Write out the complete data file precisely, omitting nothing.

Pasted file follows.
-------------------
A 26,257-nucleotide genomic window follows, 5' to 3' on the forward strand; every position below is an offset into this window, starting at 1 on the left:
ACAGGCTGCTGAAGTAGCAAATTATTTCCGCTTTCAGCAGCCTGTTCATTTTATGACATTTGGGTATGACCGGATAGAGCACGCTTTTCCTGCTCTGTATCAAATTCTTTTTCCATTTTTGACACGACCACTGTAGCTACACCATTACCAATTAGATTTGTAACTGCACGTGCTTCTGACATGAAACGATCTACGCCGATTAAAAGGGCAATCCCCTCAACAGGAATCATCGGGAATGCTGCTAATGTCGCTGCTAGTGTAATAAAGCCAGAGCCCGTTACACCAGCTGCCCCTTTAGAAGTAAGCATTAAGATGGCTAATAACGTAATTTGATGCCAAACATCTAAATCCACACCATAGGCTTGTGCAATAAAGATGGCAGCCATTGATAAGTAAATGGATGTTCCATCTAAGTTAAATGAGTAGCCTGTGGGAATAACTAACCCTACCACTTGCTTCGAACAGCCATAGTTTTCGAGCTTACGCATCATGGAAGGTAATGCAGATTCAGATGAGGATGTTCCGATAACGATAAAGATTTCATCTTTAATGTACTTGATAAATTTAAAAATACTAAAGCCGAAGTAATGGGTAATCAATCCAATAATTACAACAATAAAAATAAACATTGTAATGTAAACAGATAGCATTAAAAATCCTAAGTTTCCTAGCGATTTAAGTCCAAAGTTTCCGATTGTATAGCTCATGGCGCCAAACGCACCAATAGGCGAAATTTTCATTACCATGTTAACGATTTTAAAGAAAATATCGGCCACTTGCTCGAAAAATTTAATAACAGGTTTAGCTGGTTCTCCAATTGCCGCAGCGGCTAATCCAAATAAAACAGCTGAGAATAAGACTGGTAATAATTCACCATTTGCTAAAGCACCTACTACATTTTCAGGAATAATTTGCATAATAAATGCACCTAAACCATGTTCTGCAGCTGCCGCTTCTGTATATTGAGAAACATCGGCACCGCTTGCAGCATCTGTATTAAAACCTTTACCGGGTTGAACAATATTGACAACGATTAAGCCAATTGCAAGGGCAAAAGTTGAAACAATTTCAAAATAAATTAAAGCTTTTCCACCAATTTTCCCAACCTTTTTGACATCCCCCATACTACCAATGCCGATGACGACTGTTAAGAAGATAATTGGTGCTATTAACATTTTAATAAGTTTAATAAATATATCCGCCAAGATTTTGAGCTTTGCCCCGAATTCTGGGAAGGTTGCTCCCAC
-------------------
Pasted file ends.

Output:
A 26,257-nucleotide genomic window follows, 5' to 3' on the forward strand; every position below is an offset into this window, starting at 1 on the left:
ACAGGCTGCTGAAGTAGCAAATTATTTCCGCTTTCAGCAGCCTGTTCATTTTATGACATTTGGGTATGACCGGATAGAGCACGCTTTTCCTGCTCTGTATCAAATTCTTTTTCCATTTTTGACACGACCACTGTAGCTACACCATTACCAATTAGATTTGTAACTGCACGTGCTTCTGACATGAAACGATCTACGCCGATTAAAAGGGCAATCCCCTCAACAGGAATCATCGGGAATGCTGCTAATGTCGCTGCTAGTGTAATAAAGCCAGAGCCCGTTACACCAGCTGCCCCTTTAGAAGTAAGCATTAAGATGGCTAATAACGTAATTTGATGCCAAACATCTAAATCCACACCATAGGCTTGTGCAATAAAGATGGCAGCCATTGATAAGTAAATGGATGTTCCATCTAAGTTAAATGAGTAGCCTGTGGGAATAACTAACCCTACCACTTGCTTCGAACAGCCATAGTTTTCGAGCTTACGCATCATGGAAGGTAATGCAGATTCAGATGAGGATGTTCCGATAACGATAAAGATTTCATCTTTAATGTACTTGATAAATTTAAAAATACTAAAGCCGAAGTAATGGGTAATCAATCCAATAATTACAACAATAAAAATAAACATTGTAATGTAAACAGATAGCATTAAAAATCCTAAGTTTCCTAGCGATTTAAGTCCAAAGTTTCCGATTGTATAGCTCATGGCGCCAAACGCACCAATAGGCGAAATTTTCATTACCATGTTAACGATTTTAAAGAAAATATCGGCCACTTGCTCGAAAAATTTAATAACAGGTTTAGCTGGTTCTCCAATTGCCGCAGCGGCTAATCCAAATAAAACAGCTGAGAATAAGACTGGTAATAATTCACCATTTGCTAAAGCACCTACTACATTTTCAGGAATAATTTGCATAATAAATGCACCTAAACCATGTTCTGCAGCTGCCGCTTCTGTATATTGAGAAACATCGGCACCGCTTGCAGCATCTGTATTAAAACCTTTACCGGGTTGAACAATATTGACAACGATTAAGCCAATTGCAAGGGCAAAAGTTGAAACAATTTCAAAATAAATTAAAGCTTTTCCACCAATTTTCCCAACCTTTTTGACATCCCCCATACTACCAATGCCGATGACGACTGTTAAGAAGATAATTGGTGCTATTAACATTTTAATAAGTTTAATAAATATATCCGCCAAGATTTTGAGCTTTGCCCCGAATTCTGGGAAGGTTGCTCCCAC